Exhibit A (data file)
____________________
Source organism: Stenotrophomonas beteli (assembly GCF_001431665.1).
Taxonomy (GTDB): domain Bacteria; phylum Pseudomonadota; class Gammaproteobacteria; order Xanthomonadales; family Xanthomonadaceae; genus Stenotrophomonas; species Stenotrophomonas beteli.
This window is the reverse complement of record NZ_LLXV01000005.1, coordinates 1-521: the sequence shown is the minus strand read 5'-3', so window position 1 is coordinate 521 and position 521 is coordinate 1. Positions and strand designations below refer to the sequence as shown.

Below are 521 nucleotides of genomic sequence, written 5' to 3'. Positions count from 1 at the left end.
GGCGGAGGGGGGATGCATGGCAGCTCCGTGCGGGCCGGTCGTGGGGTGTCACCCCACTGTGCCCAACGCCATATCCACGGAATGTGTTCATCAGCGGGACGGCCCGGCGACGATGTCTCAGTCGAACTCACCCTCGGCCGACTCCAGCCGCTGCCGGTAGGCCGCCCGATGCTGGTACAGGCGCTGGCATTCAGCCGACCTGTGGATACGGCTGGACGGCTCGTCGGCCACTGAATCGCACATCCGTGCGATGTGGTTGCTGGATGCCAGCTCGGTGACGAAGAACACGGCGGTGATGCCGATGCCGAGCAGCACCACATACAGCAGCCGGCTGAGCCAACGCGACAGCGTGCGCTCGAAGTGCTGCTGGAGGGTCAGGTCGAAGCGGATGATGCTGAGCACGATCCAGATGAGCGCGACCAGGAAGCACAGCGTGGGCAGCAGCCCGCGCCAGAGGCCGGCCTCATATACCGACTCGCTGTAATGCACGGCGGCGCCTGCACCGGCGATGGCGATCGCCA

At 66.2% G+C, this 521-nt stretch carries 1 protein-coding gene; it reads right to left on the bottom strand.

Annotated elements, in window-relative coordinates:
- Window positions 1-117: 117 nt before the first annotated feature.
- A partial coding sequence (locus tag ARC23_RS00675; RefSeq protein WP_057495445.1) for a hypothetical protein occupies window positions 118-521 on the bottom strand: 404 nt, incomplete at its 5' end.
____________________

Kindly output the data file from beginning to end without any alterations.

Source organism: Stenotrophomonas beteli (assembly GCF_001431665.1).
Taxonomy (GTDB): domain Bacteria; phylum Pseudomonadota; class Gammaproteobacteria; order Xanthomonadales; family Xanthomonadaceae; genus Stenotrophomonas; species Stenotrophomonas beteli.
This window is the reverse complement of record NZ_LLXV01000005.1, coordinates 1-521: the sequence shown is the minus strand read 5'-3', so window position 1 is coordinate 521 and position 521 is coordinate 1. Positions and strand designations below refer to the sequence as shown.

Below are 521 nucleotides of genomic sequence, written 5' to 3'. Positions count from 1 at the left end.
GGCGGAGGGGGGATGCATGGCAGCTCCGTGCGGGCCGGTCGTGGGGTGTCACCCCACTGTGCCCAACGCCATATCCACGGAATGTGTTCATCAGCGGGACGGCCCGGCGACGATGTCTCAGTCGAACTCACCCTCGGCCGACTCCAGCCGCTGCCGGTAGGCCGCCCGATGCTGGTACAGGCGCTGGCATTCAGCCGACCTGTGGATACGGCTGGACGGCTCGTCGGCCACTGAATCGCACATCCGTGCGATGTGGTTGCTGGATGCCAGCTCGGTGACGAAGAACACGGCGGTGATGCCGATGCCGAGCAGCACCACATACAGCAGCCGGCTGAGCCAACGCGACAGCGTGCGCTCGAAGTGCTGCTGGAGGGTCAGGTCGAAGCGGATGATGCTGAGCACGATCCAGATGAGCGCGACCAGGAAGCACAGCGTGGGCAGCAGCCCGCGCCAGAGGCCGGCCTCATATACCGACTCGCTGTAATGCACGGCGGCGCCTGCACCGGCGATGGCGATCGCCA

At 66.2% G+C, this 521-nt stretch carries 1 protein-coding gene; it reads right to left on the bottom strand.

Annotated elements, in window-relative coordinates:
- Window positions 1-117: 117 nt before the first annotated feature.
- A partial coding sequence (locus tag ARC23_RS00675; RefSeq protein WP_057495445.1) for a hypothetical protein occupies window positions 118-521 on the bottom strand: 404 nt, incomplete at its 5' end.